Become a member

Language Magazine is a monthly print and online publication that provides cutting-edge information for language learners, educators, and professionals around the world.

― Advertisement ―

― Advertisement ―

Registration Now Open for CAL Institutes

Biliteracy Institute (¡en español!) June 3–4 & 6, 2024Learn research-based strategies for effective biliteracy instruction in programs where content is delivered in Spanish and...

Building Bonds

HomeEdTechAI and Embedded Technology Create Opportunities for Teachers and Students

AI and Embedded Technology Create Opportunities for Teachers and Students

Lexia’s Nick Gaehde puts AI into perspective in the company’s development of literacy resources

Since ChatGPT was released a year ago, one of the leading topics for educators and edtech developers has been how to integrate AI into teaching and instruction. For all of the concerns about how AI is going to change the world as we know it, it might be helpful to review how the evolution of technology has improved the products teachers are using every day.

When Lexia began in 1984, the vision of using technology for explicit, systematic, and personalized instruction was a novel concept for schools and educators. It was a fringe idea when first introduced. But over the years, educators, parents, and students have seen the advantages of integrating technology into learning, with more effective solutions and stronger student outcomes.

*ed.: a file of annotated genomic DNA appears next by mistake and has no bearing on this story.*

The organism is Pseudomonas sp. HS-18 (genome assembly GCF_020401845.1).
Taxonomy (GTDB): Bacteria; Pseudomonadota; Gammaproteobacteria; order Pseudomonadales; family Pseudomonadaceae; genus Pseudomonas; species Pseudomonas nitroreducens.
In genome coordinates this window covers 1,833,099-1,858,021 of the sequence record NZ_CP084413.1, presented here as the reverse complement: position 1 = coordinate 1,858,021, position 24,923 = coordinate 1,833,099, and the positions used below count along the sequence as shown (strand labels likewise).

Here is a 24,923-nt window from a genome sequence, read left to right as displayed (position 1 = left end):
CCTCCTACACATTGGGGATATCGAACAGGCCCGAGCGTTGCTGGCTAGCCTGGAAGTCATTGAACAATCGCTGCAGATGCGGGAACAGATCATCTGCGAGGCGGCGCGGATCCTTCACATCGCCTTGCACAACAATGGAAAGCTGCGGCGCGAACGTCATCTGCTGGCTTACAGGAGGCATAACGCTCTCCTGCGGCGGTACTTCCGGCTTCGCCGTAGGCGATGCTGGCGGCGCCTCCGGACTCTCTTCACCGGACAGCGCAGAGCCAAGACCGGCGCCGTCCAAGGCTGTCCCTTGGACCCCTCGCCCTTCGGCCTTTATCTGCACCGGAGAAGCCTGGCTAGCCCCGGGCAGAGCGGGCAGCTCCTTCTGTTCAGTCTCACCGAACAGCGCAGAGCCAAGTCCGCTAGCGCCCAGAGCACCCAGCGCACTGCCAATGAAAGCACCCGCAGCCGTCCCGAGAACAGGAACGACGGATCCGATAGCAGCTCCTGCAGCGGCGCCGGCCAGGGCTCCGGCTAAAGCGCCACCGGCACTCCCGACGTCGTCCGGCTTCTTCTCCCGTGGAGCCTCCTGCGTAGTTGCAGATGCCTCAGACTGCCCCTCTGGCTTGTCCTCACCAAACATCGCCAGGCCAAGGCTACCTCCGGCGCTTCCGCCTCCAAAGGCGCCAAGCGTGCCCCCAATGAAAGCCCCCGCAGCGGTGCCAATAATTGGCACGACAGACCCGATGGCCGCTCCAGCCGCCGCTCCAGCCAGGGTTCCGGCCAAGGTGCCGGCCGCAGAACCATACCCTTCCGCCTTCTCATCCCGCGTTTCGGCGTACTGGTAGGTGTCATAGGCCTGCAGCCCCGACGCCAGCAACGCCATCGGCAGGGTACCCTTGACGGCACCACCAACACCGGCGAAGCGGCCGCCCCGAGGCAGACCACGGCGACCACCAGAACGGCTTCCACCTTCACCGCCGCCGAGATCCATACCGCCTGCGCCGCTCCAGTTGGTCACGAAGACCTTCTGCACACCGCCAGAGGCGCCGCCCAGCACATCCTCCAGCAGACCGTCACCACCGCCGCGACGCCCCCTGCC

We have always leveraged technology in our literacy products to support teachers and improve student outcomes, always with the teacher at the center of the instructional model—that has been a 40-year journey. We see this as a multiplier of educational impact. AI plus HI (human intelligence) equals improved outcomes. This is something we have always focused on and will continue to focus on into the future. But it’s not just technology for its own sake.

Technology elements, such as performance predictors, assessment technology, and speech-recognition engines, provide significant educational value and represent targeted, responsible use of various technologies, including machine learning, a branch of artificial intelligence. This technology offers teachers information they need to personalize instruction that might not otherwise be available to them. It is intended to change the student experience and student outcomes through the data it provides on each student’s individual learning path.

As much as we talk about the broad effects of technology in instruction, it always comes back to the kind of impact we’re making on individual lives—students’ and teachers’. One of the most rewarding aspects of integrating technology into products is increasing equitable instruction among students. We are:

• Leveraging students’ strengths and effectively scaffolding instruction;
• Encouraging children to use digital tools to collaborate, create, and solve problems;
• Sharing diverse curricula that include all learners’ cultures and engage their interest.

Because the pace of technology developments continues to increase, we believe that schools and districts must prioritize ongoing professional learning for the effective integration of technology into instruction. Professional learning should help teachers give students agency and offer differentiated support to match teachers’ specific skills and knowledge. Since equity without literacy is impossible, it is critical that we develop teachers’ capacity to help all students learn to read.

Instructional Technology in Action for Literacy Learning